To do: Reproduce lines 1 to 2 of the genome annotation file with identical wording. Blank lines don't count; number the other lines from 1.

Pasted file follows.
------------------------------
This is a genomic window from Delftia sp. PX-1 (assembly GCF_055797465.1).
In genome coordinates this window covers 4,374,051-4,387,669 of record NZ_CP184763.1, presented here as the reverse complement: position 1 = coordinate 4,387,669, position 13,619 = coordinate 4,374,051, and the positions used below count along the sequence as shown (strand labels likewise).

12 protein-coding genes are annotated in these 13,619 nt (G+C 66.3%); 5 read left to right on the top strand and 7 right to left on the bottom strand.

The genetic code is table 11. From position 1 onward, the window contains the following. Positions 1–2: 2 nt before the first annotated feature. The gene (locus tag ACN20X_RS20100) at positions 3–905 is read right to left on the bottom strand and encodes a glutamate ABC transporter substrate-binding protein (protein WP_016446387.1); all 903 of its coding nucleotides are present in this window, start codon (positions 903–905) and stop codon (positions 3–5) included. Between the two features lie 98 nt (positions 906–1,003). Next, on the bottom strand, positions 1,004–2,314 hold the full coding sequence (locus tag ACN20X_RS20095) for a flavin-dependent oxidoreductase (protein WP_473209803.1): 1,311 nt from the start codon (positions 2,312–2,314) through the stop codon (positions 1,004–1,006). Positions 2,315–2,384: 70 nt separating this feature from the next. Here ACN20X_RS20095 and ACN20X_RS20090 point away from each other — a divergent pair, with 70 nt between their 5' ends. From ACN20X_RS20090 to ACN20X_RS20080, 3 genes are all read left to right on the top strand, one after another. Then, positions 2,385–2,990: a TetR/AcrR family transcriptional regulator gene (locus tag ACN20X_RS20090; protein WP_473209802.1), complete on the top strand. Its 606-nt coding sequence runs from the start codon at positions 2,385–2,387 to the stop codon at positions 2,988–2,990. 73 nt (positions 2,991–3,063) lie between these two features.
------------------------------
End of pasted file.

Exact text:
This is a genomic window from Delftia sp. PX-1 (assembly GCF_055797465.1).
In genome coordinates this window covers 4,374,051-4,387,669 of record NZ_CP184763.1, presented here as the reverse complement: position 1 = coordinate 4,387,669, position 13,619 = coordinate 4,374,051, and the positions used below count along the sequence as shown (strand labels likewise).